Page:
Pham was well liked by her peers and always had a smile on her face.

    “She was well loved,” said Frawley. “She was absolutely a joy to be around all the time. She was one of the most positive people I ever met.”

    Her compassionate nature made nursing the perfect fit for her. But friends of hers never thought Pham contracting the Ebola virus was a possibility, as she was known in the classroom to be meticulous and detailed oriented.

    At the hospital, she received a plasma transfusion from a doctor who beat the virus.

    Jeremy Blume, a spokesman for the nonprofit medical mission group Samaritan's Purse, confirmed that the plasma donation came from Kent Brantly, the first American to return to the U.S. from Liberia to be treated for Ebola. Brantly received an experimental treatment and fought off the virus, and has donated blood to three others, including Pham.

    "He's a doctor. That's what he's there to do. That's his heart," Blume said.

    Brantly said in a recent speech that he also offered his blood for Duncan, but that their blood types didn't match.

    Khoi said Pham's mother assured him the nurse was comfortable and that the two women had been able to talk via Skype. She was in isolation and in stable condition, health officials said. Another unidentified person who had close contact with her has also been isolated as a precaution.

    Since Pham tested positive for Ebola, public-health authorities have intensified their monitoring of other hospital workers who cared for Duncan.

    Centers for Disease Control and Prevention Director Tom Frieden said he would not be surprised if more fall ill because Ebola patients become more contagious as the disease progresses.

    Pham's name appears frequently throughout the hundreds of pages of medical records provided to The Associated Press by Duncan's family. They show she was in his room Oct. 7, the day before he died.

    Her notes describe nurses going in and out of his room wearing protective gear to treat him and to mop the floor with bleach.

    She also notes how she and other nurses ensured Duncan's "privacy and comfort," and provided "emotional support."

    Frieden has said a breach of protocol led to the nurse's infection, but officials are not sure what went wrong. Pham has not been able to point to any specific breach.

    On Tuesday, Frieden said Pham might never have contracted Ebola if the CDC had sent out a rapid response team to Dallas as soon as Thomas Eric Duncan tested positive.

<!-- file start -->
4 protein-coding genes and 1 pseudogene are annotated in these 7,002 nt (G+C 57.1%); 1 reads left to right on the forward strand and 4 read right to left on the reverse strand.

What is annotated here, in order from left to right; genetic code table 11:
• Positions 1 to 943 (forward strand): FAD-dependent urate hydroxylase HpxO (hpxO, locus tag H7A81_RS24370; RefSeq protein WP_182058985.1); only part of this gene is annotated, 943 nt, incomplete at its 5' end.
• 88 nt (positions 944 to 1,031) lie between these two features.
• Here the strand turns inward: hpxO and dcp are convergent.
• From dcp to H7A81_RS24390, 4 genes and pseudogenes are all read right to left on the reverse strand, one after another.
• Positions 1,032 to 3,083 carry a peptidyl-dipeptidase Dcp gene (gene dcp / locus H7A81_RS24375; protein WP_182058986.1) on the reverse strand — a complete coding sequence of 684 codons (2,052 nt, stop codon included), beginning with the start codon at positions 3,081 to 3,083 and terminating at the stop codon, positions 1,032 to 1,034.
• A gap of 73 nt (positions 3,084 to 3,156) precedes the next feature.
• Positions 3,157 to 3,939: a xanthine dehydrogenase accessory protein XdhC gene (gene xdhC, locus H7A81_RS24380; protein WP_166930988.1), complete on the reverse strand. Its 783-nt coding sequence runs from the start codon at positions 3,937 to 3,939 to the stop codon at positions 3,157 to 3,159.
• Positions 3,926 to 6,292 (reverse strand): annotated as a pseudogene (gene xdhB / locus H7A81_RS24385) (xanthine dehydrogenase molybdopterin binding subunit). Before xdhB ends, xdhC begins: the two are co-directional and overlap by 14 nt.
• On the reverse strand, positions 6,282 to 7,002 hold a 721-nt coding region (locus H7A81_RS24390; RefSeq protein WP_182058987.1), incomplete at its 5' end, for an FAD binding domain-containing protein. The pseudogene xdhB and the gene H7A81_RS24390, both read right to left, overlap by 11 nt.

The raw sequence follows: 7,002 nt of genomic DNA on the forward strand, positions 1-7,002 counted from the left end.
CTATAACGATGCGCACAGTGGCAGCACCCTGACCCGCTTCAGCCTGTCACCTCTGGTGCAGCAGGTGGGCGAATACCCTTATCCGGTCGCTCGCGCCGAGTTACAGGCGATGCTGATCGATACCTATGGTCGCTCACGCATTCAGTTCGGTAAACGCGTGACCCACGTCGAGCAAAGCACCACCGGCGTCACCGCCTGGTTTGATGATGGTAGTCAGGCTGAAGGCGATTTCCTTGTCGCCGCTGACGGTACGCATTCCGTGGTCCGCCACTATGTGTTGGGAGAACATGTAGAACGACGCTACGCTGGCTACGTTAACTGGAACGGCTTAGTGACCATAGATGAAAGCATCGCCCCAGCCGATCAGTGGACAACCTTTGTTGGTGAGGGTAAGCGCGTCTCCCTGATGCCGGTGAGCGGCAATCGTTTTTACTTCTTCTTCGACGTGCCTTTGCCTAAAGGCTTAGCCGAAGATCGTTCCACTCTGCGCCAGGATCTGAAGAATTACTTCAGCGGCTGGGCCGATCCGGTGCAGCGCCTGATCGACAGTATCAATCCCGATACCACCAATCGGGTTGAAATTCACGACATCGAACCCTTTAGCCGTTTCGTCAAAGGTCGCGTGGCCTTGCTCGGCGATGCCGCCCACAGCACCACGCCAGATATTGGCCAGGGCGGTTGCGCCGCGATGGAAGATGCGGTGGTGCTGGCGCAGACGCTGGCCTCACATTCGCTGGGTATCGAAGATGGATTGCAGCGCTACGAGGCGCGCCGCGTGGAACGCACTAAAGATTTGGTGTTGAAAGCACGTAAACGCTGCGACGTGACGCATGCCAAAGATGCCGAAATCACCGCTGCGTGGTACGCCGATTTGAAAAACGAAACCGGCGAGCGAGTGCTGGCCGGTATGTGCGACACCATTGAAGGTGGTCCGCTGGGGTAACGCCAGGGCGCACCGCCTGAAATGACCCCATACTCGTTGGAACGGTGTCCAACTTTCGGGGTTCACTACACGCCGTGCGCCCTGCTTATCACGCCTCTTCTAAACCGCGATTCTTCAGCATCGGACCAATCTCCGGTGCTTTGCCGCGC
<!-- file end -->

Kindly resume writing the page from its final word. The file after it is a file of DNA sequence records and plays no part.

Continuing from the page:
"I've thought often about it. I wish we had put a team like this on the ground the day the patient, the first patient, was diagnosed. That might've prevented this infection," said Frieden.

    Among the things the CDC will investigate is how the workers took off protective gear, because removing it incorrectly can lead to contamination. Investigators will also look at dialysis and intubation -- the insertion of a breathing tube in a patient's airway. Both procedures have the potential to spread the virus.

    The CDC is also stiffening protocols as needed.

    "The first and most important is ensuring that every hour of the day, there is a site manager there who is overseeing aspects of infection control. That individual makes sure that the personal protective equipment is put on correctly and taken off correctly. In fact, in our work, stopping Ebola in Africa, this is the single most important position to protect health workers: a single site manager, who's expert and oversees every aspect of the process," said Frieden.

    Frieden said officials are also enhancing training for medical staff, by having ongoing, refresher and repeat training, along with assistance from two Emory University Medical Center nurses who have cared for Ebola patients in Atlanta.

    "And third, we're recommending that the number of staff who go in for care be limited. We want to limit the number of staff who are providing care, so that they can become more familiar and more systematic in how they put on and take off protective equipment, and they can become more comfortable, in a health way, with providing care in the isolation unit," said Frieden.

    NBC 5's Johnny Archer and Bianca Castro contributed to this report.